Moat

 

20150517-222854-80934970.jpg

Moat

A part of us lives
behind a moat of bone;
it sculls about
our skulls,
on the look-out.

So defended.  Even when it feels it’s been
a pawn, it’s certain it secretly harbors
the queen or king,
of everything.

How lucky that in this bateau ivre
this row of self-deceiving,
we have a skin,
a wall easily pierced
by all’s awl.

How lucky that we have
these isthmuses of
lips, mouth, tips,
peninsulas
of nerve ends;
for it’s the outside that keeps us
centered–

for me–the sage
brush
of this minute’s coolish breeze, the frisson
beneath my sleeves,
the warmth of you,
earlier,
the ripples of the chest
that rises, falls.

******************************

Another drafty poem for my own prompt on Real Toads, relating to John Donne’s “no man is an island.” 

Bateau Ivre worked its way in their somehow–it means “drunken boat” in French and is the title of a poem by French poet Arthur Rimbeaud: in the poem, according to Wikipedia, the boat tells of becoming filled with water, thus drunk.

The pic is mine; all rights reserved. 

PS the end of this was edited just before first posting, now edited again to move back to the original–agh. 

Explore posts in the same categories: poetry, Uncategorized

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23 Comments on “Moat”


  1. The outside keeps us centered – stellar. I also love the moat of bone.

  2. lynn__ Says:

    I like how “it sculls about our skulls” and by “all’s awl”…clever, K!

  3. Snakypoet (Rosemary Nissen-Wade) Says:

    for it’s the outside that keeps us
    centered–

    a wise insight!

  4. Sanaa Says:

    This is so intriguing and well measured up to the last verse 🙂
    Loved it..! Hats off 😀
    xoxo

  5. hedgewitch Says:

    The bone moat and the drunken boat work well together, as if by absorption more than intent we finally know…lovely word play in this k, the sage/brush and the rippling chest, and a very vivid metaphor.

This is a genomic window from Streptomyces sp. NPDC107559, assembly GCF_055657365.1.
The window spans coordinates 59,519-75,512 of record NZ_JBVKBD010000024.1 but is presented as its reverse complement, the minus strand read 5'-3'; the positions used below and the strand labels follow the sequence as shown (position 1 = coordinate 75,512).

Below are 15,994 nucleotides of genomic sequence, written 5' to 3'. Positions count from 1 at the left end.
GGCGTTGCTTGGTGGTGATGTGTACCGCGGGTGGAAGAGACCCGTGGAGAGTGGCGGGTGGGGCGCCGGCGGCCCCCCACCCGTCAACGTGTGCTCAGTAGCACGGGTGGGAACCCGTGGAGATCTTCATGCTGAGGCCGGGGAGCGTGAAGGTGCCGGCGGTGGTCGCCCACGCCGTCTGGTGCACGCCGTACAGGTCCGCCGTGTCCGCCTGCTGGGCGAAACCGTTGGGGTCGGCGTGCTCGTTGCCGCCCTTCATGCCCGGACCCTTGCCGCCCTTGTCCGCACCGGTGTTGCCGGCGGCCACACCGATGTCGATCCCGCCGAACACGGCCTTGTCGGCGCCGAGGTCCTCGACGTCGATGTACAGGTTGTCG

6. ZQ Says:

    Intriguing piece.


  7. I love your fourth stanza.

  8. whimsygizmo Says:

    This little bit is just genius:
    “it sculls about
    our skulls”

  9. X Says:

    Perhaps it is what we allow outside the walls, outside the portection that does keep us centered. I guess it comes down to how honest we are with it, you know. That is the thing about the hedges and protections, what protects us can also isolate us.

  10. Jim Says:

    Nice, K.
    You know, we hardly know the inside. 🙂
    Like a car, what we see is what we like.
    A few look under the hood, that can be pretty too.
    It’s a priority of the senses thing.
    Looking must stop on the outside, feeling goes inward as well.
    ..

  11. Kerry O'Connor Says:

    Your opening image is brilliant and any poem which contains the word ‘isthmuses’ gets a thumbs up from me.

  12. Susan Says:

    Everything moves in waves here–boats and skulls especially, but also the inside that so needs defense and gateways! I would love to see a video made of these images. Love.

    • ManicDdaily Says:

      When I try to go to the site (except from Toads), it tells me that it may be a phishing site and that it is dangerous. k.

      On Tue, May 19, 2015 at 1:12 PM, ManicDDaily wrote:

      >


  13. I love the bateau ivre bit. I knew what it was but for some reason it made no sense. Thanks for the explanation and the reference.

    Greetings from London.

  14. C.C. Says:

    “A part of us lives behind a moat of bone”—and this stunning line starts off a splendidly creative metaphor that you honed beautifully throughout the entire piece. I LOVE this 🙂

  15. Jamie Dedes Says:

    There is so much in this, k. Wow! “moat of bone” “bateau ivre” “isthmuses of lips, mouth ….” and quite a bit to think about. The drawing is different from your usual, perfect to go with this poem and well done. What an altogether fine post.

    • ManicDdaily Says:

      Thanks so much, Jamie. It is a picture that I made on the iPad, so I tend to use a much more defined line; as you can trace and change and completely delete. It also allows for a lot of layering. It’s a great app–called Brushes.

      It’s quite wonderful what one can do on the iPad and it does allow more consistency as you can copy and modify–but it is much harder — for me at least–to really do free-style drawing on it.

      Hope all is well, and that you are not too affected by the drought.

      k.

      On Sat, May 23, 2015 at 8:35 AM, ManicDDaily wrote:

      >

      • Jamie Dedes Says:

        Well, now I am even more impressed, knowing you did it in iPad. I’ll have to look into “Brushes.” Sounds fun. Thanks, .k.

      • ManicDdaily Says:

        It’s a great app. Not very expensive–maybe 4 or 5 dollars and fairly intuitive. It takes a little while to understand how the layers work–but they are very nice as you can work on different levels and easily delete or heighten something that you like without messing up the whole thing. I haven’t been using it much lately as my iPad is rather old and completely full of stuff, but it is just a great app. I think the English painter–Hodgkin uses it. k.


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